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Stroke. 2003 Mar;34(3):671-5. Epub 2003 Feb 20.

Levels of anti-inflammatory cytokines and neurological worsening in acute ischemic stroke.

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Hospital Clínic, Clinical Institute of Nervous System Diseases, Instituto Investigaciones Biomédicas August Pi i Sunyer, Villaroel 170, 08036 Barcelona, Spain.



Mechanisms involved in stroke progression are incompletely understood. Ischemic brain injury is characterized by acute local inflammatory response mediated by cytokines. Anti-inflammatory cytokines act in a feedback loop to inhibit continued proinflammatory cytokine production. We assessed the implication of interleukin (IL)-10 and IL-4 in deteriorating ischemic stroke.


Two hundred thirty-one patients with ischemic stroke within the first 24 hours from onset were included. Neurological worsening was defined when the Canadian Stroke Scale score fell at least 1 point during the first 48 hours after admission. Anti-inflammatory cytokines were determined in plasma obtained on admission.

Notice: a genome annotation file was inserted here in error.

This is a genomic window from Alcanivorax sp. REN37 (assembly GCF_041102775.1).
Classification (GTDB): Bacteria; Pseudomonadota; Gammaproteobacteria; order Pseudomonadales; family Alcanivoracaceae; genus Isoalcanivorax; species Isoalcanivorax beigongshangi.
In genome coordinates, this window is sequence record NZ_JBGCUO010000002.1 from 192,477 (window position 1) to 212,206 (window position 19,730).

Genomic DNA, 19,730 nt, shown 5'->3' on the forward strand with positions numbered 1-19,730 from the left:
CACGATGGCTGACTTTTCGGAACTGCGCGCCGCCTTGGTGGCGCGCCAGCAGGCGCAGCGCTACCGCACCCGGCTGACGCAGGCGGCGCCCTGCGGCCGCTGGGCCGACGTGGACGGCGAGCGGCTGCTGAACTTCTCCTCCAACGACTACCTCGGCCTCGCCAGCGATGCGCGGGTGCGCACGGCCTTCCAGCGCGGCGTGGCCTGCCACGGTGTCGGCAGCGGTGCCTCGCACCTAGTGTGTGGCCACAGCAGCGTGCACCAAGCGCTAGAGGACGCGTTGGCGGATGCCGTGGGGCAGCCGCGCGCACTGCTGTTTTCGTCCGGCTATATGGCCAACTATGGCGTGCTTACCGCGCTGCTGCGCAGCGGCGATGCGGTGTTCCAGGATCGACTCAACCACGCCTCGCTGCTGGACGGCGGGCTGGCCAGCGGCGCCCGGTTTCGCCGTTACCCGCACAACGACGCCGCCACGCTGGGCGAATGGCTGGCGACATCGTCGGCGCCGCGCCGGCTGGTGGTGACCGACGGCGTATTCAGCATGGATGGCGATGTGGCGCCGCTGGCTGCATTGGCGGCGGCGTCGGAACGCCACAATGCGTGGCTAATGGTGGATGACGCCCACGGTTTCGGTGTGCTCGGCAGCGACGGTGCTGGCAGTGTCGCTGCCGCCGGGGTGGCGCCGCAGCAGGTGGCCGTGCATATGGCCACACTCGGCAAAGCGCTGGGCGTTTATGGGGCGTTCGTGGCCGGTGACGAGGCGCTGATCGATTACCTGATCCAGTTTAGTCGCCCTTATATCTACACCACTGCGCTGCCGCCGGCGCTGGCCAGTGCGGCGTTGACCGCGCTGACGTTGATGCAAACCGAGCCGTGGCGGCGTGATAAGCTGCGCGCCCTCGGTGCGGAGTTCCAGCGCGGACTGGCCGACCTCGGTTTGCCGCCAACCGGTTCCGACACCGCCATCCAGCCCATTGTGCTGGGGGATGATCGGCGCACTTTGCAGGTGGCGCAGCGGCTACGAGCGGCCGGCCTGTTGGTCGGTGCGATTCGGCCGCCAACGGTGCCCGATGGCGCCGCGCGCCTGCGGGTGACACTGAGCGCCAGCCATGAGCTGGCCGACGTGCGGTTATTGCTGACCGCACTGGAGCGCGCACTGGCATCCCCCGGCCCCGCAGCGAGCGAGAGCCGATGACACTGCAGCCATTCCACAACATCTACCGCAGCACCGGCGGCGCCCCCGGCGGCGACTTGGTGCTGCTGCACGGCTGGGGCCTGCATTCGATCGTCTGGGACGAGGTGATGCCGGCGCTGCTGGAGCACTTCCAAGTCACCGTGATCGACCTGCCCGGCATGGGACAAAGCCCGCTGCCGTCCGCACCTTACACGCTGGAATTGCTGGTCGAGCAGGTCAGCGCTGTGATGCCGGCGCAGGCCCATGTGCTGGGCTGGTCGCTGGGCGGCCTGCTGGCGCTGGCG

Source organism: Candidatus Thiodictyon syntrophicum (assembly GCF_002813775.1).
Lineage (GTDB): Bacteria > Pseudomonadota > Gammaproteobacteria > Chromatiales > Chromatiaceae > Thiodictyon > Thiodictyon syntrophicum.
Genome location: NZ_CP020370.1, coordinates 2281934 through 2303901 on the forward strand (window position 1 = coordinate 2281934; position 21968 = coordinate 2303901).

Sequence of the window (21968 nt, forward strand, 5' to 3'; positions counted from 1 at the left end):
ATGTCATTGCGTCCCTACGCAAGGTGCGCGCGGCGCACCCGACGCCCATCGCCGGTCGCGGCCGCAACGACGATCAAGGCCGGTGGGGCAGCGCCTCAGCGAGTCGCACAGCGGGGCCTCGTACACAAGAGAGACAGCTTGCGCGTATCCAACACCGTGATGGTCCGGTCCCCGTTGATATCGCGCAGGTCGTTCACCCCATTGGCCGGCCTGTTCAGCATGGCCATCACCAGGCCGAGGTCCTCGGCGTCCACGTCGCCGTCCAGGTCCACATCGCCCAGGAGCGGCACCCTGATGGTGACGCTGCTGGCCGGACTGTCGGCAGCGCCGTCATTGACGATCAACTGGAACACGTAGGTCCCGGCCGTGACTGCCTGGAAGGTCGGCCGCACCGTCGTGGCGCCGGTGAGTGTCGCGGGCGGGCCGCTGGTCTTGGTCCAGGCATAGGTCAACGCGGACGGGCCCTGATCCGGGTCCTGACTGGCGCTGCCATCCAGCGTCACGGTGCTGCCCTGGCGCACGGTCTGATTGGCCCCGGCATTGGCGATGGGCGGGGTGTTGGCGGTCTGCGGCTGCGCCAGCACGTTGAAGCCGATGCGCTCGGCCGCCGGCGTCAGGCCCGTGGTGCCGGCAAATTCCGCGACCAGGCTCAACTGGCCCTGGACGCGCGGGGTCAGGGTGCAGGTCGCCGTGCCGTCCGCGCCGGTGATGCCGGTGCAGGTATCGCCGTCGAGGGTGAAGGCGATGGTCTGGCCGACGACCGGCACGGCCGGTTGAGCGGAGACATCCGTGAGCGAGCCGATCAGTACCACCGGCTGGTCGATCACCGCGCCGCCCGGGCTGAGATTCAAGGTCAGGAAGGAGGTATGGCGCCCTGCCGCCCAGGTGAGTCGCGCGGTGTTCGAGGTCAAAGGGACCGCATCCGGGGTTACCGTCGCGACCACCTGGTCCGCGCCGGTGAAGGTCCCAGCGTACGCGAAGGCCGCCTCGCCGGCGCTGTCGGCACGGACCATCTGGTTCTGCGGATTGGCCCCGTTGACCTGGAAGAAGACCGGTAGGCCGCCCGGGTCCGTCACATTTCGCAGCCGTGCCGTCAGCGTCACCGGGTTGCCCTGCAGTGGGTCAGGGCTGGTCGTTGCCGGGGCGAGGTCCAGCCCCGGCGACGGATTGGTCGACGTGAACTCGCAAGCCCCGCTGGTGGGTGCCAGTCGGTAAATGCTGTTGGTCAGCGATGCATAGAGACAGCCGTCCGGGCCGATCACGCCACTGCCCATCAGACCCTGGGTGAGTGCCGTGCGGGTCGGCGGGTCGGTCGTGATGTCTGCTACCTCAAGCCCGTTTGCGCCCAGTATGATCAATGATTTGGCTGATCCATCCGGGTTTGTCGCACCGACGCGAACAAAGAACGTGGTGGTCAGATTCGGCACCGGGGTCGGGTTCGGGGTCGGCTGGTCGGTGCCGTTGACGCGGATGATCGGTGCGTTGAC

Eighty-three patients (35.9%) worsened within the first 48 hours after stroke onset. Significantly lower concentrations of IL-10 were found in patients with neurological worsening (P<0.05), but IL-4 levels were similar in patients with or without deterioration. Lower plasma concentrations of IL-10 (<6 pg/mL) were associated with clinical worsening on multivariate analysis (odds ratio=3.1, 95% CI=1.1 to 8.9) independently of hyperthermia, hyperglycemia, or neurological condition on admission. Further analysis disclosed that early worsening was independently associated with lower IL-10 plasma levels in patients with subcortical infarcts or lacunar stroke but not in patients with cortical lesions.


Anti-inflammatory cytokine IL-10 is associated with the early clinical course of patients with acute ischemic stroke, especially in patients with small vessel disease or subcortical infarctions.

[Indexed for MEDLINE]

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